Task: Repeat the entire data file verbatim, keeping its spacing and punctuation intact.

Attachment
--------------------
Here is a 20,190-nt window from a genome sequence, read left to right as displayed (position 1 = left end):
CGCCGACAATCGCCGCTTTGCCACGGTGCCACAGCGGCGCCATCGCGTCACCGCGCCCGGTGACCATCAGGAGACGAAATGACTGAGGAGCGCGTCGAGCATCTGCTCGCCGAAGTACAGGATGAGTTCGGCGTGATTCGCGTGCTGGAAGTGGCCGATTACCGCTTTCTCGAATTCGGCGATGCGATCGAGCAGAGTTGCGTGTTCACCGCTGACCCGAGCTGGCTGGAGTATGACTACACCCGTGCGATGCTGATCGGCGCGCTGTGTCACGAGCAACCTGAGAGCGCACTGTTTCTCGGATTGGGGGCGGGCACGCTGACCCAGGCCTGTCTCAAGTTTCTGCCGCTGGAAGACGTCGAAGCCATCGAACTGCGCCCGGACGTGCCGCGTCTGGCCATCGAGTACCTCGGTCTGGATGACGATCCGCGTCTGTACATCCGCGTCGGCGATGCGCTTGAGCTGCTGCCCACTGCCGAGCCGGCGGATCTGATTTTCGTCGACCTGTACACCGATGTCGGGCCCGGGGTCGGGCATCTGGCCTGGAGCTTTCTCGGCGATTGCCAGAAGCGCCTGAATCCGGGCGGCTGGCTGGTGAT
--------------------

Here is a 20,190-nt window from a genome sequence, read left to right as displayed (position 1 = left end):
CGCCGACAATCGCCGCTTTGCCACGGTGCCACAGCGGCGCCATCGCGTCACCGCGCCCGGTGACCATCAGGAGACGAAATGACTGAGGAGCGCGTCGAGCATCTGCTCGCCGAAGTACAGGATGAGTTCGGCGTGATTCGCGTGCTGGAAGTGGCCGATTACCGCTTTCTCGAATTCGGCGATGCGATCGAGCAGAGTTGCGTGTTCACCGCTGACCCGAGCTGGCTGGAGTATGACTACACCCGTGCGATGCTGATCGGCGCGCTGTGTCACGAGCAACCTGAGAGCGCACTGTTTCTCGGATTGGGGGCGGGCACGCTGACCCAGGCCTGTCTCAAGTTTCTGCCGCTGGAAGACGTCGAAGCCATCGAACTGCGCCCGGACGTGCCGCGTCTGGCCATCGAGTACCTCGGTCTGGATGACGATCCGCGTCTGTACATCCGCGTCGGCGATGCGCTTGAGCTGCTGCCCACTGCCGAGCCGGCGGATCTGATTTTCGTCGACCTGTACACCGATGTCGGGCCCGGGGTCGGGCATCTGGCCTGGAGCTTTCTCGGCGATTGCCAGAAGCGCCTGAATCCGGGCGGCTGGCTGGTGAT